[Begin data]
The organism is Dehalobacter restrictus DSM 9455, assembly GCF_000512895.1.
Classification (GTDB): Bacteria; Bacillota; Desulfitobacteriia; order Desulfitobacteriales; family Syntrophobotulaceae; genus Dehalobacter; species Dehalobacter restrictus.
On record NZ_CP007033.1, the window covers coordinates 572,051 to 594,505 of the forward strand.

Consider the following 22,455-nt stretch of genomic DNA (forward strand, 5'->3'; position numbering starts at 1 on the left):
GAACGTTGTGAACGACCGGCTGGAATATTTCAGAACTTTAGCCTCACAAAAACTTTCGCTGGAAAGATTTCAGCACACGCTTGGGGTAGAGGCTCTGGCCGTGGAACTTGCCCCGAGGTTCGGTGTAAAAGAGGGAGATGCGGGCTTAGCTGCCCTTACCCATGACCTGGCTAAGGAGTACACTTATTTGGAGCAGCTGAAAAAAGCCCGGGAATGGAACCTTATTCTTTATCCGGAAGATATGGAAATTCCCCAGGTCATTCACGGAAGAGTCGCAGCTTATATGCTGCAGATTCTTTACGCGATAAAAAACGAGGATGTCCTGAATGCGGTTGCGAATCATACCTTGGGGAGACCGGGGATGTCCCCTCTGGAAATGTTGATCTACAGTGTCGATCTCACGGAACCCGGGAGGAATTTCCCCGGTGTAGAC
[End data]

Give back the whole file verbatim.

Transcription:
The organism is Dehalobacter restrictus DSM 9455, assembly GCF_000512895.1.
Classification (GTDB): Bacteria; Bacillota; Desulfitobacteriia; order Desulfitobacteriales; family Syntrophobotulaceae; genus Dehalobacter; species Dehalobacter restrictus.
On record NZ_CP007033.1, the window covers coordinates 572,051 to 594,505 of the forward strand.

Consider the following 22,455-nt stretch of genomic DNA (forward strand, 5'->3'; position numbering starts at 1 on the left):
GAACGTTGTGAACGACCGGCTGGAATATTTCAGAACTTTAGCCTCACAAAAACTTTCGCTGGAAAGATTTCAGCACACGCTTGGGGTAGAGGCTCTGGCCGTGGAACTTGCCCCGAGGTTCGGTGTAAAAGAGGGAGATGCGGGCTTAGCTGCCCTTACCCATGACCTGGCTAAGGAGTACACTTATTTGGAGCAGCTGAAAAAAGCCCGGGAATGGAACCTTATTCTTTATCCGGAAGATATGGAAATTCCCCAGGTCATTCACGGAAGAGTCGCAGCTTATATGCTGCAGATTCTTTACGCGATAAAAAACGAGGATGTCCTGAATGCGGTTGCGAATCATACCTTGGGGAGACCGGGGATGTCCCCTCTGGAAATGTTGATCTACAGTGTCGATCTCACGGAACCCGGGAGGAATTTCCCCGGTGTAGAC